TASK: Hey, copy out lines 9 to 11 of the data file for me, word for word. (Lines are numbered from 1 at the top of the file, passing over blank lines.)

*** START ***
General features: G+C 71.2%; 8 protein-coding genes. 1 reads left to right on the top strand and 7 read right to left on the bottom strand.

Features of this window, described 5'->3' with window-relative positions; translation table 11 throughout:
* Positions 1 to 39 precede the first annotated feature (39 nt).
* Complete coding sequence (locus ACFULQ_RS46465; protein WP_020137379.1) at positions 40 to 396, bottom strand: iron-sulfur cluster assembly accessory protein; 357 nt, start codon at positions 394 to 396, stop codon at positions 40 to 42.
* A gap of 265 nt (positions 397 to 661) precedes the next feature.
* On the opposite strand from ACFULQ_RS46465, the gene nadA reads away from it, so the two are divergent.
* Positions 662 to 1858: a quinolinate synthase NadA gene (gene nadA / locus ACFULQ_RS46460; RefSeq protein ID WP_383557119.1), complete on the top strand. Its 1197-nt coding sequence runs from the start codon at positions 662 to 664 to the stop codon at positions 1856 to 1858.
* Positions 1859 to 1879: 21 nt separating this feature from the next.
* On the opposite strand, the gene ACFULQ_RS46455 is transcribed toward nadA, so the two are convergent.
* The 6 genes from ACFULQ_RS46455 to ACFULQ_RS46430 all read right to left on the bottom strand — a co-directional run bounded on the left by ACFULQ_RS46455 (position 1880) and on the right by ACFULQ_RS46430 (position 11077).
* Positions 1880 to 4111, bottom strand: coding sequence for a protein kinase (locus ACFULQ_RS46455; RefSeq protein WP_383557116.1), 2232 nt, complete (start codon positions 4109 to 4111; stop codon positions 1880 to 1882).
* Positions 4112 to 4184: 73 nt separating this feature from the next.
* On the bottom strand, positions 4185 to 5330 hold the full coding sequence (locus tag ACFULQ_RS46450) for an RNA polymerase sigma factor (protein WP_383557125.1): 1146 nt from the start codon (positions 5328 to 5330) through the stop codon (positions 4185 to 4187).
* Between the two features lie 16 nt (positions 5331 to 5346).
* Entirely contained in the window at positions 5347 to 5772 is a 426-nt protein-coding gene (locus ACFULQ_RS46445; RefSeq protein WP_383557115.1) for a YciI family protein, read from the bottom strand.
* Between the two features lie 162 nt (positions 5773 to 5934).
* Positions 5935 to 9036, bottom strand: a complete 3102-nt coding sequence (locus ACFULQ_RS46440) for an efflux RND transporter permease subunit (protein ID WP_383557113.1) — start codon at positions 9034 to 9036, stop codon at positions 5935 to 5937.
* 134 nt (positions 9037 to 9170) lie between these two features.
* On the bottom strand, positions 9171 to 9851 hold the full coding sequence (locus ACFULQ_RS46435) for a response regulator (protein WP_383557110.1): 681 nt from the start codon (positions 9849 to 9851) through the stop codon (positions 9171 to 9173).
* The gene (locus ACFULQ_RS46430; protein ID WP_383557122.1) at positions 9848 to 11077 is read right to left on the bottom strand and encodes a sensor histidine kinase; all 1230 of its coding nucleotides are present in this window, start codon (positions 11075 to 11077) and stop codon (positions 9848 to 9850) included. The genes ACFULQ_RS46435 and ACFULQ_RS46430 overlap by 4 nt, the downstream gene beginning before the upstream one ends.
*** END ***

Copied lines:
* On the opposite strand, the gene ACFULQ_RS46455 is transcribed toward nadA, so the two are convergent.
* The 6 genes from ACFULQ_RS46455 to ACFULQ_RS46430 all read right to left on the bottom strand — a co-directional run bounded on the left by ACFULQ_RS46455 (position 1880) and on the right by ACFULQ_RS46430 (position 11077).
* Positions 1880 to 4111, bottom strand: coding sequence for a protein kinase (locus ACFULQ_RS46455; RefSeq protein WP_383557116.1), 2232 nt, complete (start codon positions 4109 to 4111; stop codon positions 1880 to 1882).